WALTER FOODS Cold Food Hot Waiter • offManhattan

walter-foods-reubenWalter Foods 253 Grand St, Brooklyn, 718 387 8783 | offManhattan.com

LAST FALL, Barrio Chino owner Dylan Dodd and ex-Balthazar bartender, Danny Minch, caused quite the stir on the New York City food blogs with the unveiling of their Williamsburg bistro Walter Foods. While it’s been heralded as a throwback to the Rat Pack days, the buzz around this dapper young thing seems to have come too soon.

Whether or not the vintage-clad crowd loitering outside the double doors proves the efficacy of press bites, word-of-mouth, and old-fashioned curiosity, the no reservation policy does little to ease long waits, especially on weekends. Even so, South Side denizens seem undeterred, beckoning friends from across the river to join them in their efforts to graze on upscale renditions of classic American fare—with corresponding upmarket prices—in the leather-lined booths.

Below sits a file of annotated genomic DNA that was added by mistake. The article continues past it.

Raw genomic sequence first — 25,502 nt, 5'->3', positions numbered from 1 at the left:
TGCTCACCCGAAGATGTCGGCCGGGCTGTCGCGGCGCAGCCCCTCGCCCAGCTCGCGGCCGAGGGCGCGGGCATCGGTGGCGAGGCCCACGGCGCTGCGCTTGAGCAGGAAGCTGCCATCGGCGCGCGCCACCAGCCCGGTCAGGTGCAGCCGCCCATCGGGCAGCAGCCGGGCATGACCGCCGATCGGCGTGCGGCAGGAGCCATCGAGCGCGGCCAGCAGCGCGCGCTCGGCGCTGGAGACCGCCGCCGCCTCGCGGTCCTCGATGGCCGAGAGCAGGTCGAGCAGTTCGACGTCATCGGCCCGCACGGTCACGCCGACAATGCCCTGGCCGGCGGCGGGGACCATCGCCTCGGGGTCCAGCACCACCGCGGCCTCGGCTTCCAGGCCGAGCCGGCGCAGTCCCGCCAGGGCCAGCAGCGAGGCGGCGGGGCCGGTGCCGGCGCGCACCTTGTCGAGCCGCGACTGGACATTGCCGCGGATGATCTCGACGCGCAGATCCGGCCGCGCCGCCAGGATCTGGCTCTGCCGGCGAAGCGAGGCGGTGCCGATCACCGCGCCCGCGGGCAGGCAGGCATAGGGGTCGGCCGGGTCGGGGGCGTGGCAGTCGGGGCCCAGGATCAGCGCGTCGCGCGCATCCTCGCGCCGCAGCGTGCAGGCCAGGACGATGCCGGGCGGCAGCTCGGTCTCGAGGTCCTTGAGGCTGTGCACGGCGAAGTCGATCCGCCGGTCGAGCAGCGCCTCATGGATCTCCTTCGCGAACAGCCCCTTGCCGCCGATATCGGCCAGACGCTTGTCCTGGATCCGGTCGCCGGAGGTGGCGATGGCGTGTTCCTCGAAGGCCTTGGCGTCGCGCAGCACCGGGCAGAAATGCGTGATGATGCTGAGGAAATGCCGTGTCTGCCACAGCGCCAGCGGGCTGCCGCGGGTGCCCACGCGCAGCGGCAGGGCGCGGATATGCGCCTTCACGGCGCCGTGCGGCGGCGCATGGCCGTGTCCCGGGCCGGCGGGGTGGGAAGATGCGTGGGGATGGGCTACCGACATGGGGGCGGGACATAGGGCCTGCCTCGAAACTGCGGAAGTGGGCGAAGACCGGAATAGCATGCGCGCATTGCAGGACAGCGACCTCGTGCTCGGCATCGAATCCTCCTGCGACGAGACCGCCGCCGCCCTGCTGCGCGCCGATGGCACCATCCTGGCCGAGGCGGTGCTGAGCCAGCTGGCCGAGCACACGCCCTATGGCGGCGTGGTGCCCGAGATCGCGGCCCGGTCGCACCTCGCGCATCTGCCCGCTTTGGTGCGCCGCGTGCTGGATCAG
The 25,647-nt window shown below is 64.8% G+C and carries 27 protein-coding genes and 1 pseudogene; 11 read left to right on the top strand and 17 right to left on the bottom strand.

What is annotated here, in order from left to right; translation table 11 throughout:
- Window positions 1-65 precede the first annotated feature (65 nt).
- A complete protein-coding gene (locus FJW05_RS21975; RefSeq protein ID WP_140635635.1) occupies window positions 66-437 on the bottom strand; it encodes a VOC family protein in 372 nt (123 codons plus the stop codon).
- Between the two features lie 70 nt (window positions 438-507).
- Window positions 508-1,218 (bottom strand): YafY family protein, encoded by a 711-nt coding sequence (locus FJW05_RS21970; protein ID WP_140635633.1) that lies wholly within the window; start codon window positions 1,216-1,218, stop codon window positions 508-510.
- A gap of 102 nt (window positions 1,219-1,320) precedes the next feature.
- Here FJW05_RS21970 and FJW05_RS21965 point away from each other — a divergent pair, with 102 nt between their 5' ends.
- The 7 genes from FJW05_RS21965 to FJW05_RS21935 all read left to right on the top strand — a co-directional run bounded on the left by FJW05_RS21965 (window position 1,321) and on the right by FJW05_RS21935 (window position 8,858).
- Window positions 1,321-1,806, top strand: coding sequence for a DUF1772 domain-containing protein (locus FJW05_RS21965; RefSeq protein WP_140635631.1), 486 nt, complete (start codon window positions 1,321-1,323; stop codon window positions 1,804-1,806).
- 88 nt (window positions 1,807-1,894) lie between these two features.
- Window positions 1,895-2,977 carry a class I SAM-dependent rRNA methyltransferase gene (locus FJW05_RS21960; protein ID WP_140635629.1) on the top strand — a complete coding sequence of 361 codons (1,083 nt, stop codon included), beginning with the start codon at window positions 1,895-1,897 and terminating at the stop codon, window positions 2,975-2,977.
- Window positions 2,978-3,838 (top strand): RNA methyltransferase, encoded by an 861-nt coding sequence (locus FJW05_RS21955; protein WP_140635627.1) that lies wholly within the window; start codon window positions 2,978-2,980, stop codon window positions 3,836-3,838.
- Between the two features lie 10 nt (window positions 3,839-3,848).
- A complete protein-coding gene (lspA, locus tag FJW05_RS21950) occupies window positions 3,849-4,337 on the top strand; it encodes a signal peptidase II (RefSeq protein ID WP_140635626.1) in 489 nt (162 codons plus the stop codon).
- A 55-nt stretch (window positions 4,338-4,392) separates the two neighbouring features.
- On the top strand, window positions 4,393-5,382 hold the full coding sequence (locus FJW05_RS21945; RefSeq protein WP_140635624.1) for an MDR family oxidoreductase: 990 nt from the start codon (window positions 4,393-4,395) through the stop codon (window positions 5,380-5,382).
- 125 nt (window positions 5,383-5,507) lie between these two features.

Inside, fresh-eyed gents serve dinner with white aprons and bow ties while overhead, Suzanne Vega quietly intones Tom’s Diner.

During one evening, the raw bar menu was well received by a young pair keen on the half shell as they engaged in conversation with the bartender, Reuben Zlomke. With one handWalter Foods window table pouring chilled tequila and the other prepping a Gold Rush, he said, “It’s a small place so it’s going to fill up quickly” about the restaurant’s 60 seats before elegantly dispensing the honeyed bourbon over cubes of ice. The back garden should help relieve waits (one hopes) when it opens in May.

While most arrive with the intent to dine, the beverage list, embracing classic cocktails to wine to beers on draft, vies evenly for attention with the dinner menu by former Clinton Street Baking Company chef Justin Ernsberger.

Offered until late, dinner covers $16 fried chicken to the $44 meant-for-one Surf and Turf platter. The latter boasts filet mignon and steamed lobster—a crustacean that incidentally also stars in the Lobster Club, a sandwich overwhelmed with vegetable components between two toasted squares of white bread.